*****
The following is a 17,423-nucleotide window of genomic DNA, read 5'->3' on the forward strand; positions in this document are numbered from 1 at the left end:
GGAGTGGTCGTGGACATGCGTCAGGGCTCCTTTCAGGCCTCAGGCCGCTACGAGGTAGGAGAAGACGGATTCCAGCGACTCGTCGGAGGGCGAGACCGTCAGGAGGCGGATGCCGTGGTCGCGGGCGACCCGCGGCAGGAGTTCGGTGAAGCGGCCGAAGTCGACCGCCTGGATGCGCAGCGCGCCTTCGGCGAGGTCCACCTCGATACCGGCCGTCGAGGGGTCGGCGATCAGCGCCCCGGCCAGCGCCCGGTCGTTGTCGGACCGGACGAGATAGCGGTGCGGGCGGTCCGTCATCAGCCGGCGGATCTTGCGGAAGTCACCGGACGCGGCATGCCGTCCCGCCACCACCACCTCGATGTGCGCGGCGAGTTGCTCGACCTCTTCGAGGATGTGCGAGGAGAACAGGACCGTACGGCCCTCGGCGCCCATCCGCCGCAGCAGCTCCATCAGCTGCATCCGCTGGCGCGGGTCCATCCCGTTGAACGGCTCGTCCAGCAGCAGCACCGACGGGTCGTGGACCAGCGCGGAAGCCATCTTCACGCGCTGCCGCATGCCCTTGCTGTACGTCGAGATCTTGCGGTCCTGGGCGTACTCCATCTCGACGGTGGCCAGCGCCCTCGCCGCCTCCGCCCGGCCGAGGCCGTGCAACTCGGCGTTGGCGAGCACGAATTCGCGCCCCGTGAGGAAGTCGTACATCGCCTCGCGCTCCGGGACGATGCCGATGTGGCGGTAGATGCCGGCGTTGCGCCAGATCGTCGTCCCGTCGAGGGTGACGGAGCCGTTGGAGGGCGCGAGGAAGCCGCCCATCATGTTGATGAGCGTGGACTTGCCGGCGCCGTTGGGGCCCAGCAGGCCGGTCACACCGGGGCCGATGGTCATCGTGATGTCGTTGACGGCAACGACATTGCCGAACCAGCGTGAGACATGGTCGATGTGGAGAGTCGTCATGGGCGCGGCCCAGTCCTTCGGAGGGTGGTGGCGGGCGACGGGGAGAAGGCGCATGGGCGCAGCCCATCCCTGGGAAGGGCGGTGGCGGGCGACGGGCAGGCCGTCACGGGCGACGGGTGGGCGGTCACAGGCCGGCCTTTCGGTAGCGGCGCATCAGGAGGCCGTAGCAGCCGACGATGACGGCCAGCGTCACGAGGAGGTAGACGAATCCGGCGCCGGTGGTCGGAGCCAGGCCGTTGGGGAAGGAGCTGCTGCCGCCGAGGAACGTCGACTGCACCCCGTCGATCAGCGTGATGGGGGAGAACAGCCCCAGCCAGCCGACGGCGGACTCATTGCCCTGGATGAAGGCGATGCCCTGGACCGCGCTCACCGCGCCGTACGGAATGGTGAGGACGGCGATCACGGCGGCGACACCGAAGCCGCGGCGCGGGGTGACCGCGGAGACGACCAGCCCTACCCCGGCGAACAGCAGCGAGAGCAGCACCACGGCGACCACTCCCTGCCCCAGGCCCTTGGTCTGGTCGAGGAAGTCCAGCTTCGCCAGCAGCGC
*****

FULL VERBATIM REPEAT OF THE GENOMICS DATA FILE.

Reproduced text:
The following is a 17,423-nucleotide window of genomic DNA, read 5'->3' on the forward strand; positions in this document are numbered from 1 at the left end:
GGAGTGGTCGTGGACATGCGTCAGGGCTCCTTTCAGGCCTCAGGCCGCTACGAGGTAGGAGAAGACGGATTCCAGCGACTCGTCGGAGGGCGAGACCGTCAGGAGGCGGATGCCGTGGTCGCGGGCGACCCGCGGCAGGAGTTCGGTGAAGCGGCCGAAGTCGACCGCCTGGATGCGCAGCGCGCCTTCGGCGAGGTCCACCTCGATACCGGCCGTCGAGGGGTCGGCGATCAGCGCCCCGGCCAGCGCCCGGTCGTTGTCGGACCGGACGAGATAGCGGTGCGGGCGGTCCGTCATCAGCCGGCGGATCTTGCGGAAGTCACCGGACGCGGCATGCCGTCCCGCCACCACCACCTCGATGTGCGCGGCGAGTTGCTCGACCTCTTCGAGGATGTGCGAGGAGAACAGGACCGTACGGCCCTCGGCGCCCATCCGCCGCAGCAGCTCCATCAGCTGCATCCGCTGGCGCGGGTCCATCCCGTTGAACGGCTCGTCCAGCAGCAGCACCGACGGGTCGTGGACCAGCGCGGAAGCCATCTTCACGCGCTGCCGCATGCCCTTGCTGTACGTCGAGATCTTGCGGTCCTGGGCGTACTCCATCTCGACGGTGGCCAGCGCCCTCGCCGCCTCCGCCCGGCCGAGGCCGTGCAACTCGGCGTTGGCGAGCACGAATTCGCGCCCCGTGAGGAAGTCGTACATCGCCTCGCGCTCCGGGACGATGCCGATGTGGCGGTAGATGCCGGCGTTGCGCCAGATCGTCGTCCCGTCGAGGGTGACGGAGCCGTTGGAGGGCGCGAGGAAGCCGCCCATCATGTTGATGAGCGTGGACTTGCCGGCGCCGTTGGGGCCCAGCAGGCCGGTCACACCGGGGCCGATGGTCATCGTGATGTCGTTGACGGCAACGACATTGCCGAACCAGCGTGAGACATGGTCGATGTGGAGAGTCGTCATGGGCGCGGCCCAGTCCTTCGGAGGGTGGTGGCGGGCGACGGGGAGAAGGCGCATGGGCGCAGCCCATCCCTGGGAAGGGCGGTGGCGGGCGACGGGCAGGCCGTCACGGGCGACGGGTGGGCGGTCACAGGCCGGCCTTTCGGTAGCGGCGCATCAGGAGGCCGTAGCAGCCGACGATGACGGCCAGCGTCACGAGGAGGTAGACGAATCCGGCGCCGGTGGTCGGAGCCAGGCCGTTGGGGAAGGAGCTGCTGCCGCCGAGGAACGTCGACTGCACCCCGTCGATCAGCGTGATGGGGGAGAACAGCCCCAGCCAGCCGACGGCGGACTCATTGCCCTGGATGAAGGCGATGCCCTGGACCGCGCTCACCGCGCCGTACGGAATGGTGAGGACGGCGATCACGGCGGCGACACCGAAGCCGCGGCGCGGGGTGACCGCGGAGACGACCAGCCCTACCCCGGCGAACAGCAGCGAGAGCAGCACCACGGCGACCACTCCCTGCCCCAGGCCCTTGGTCTGGTCGAGGAAGTCCAGCTTCGCCAGCAGCGC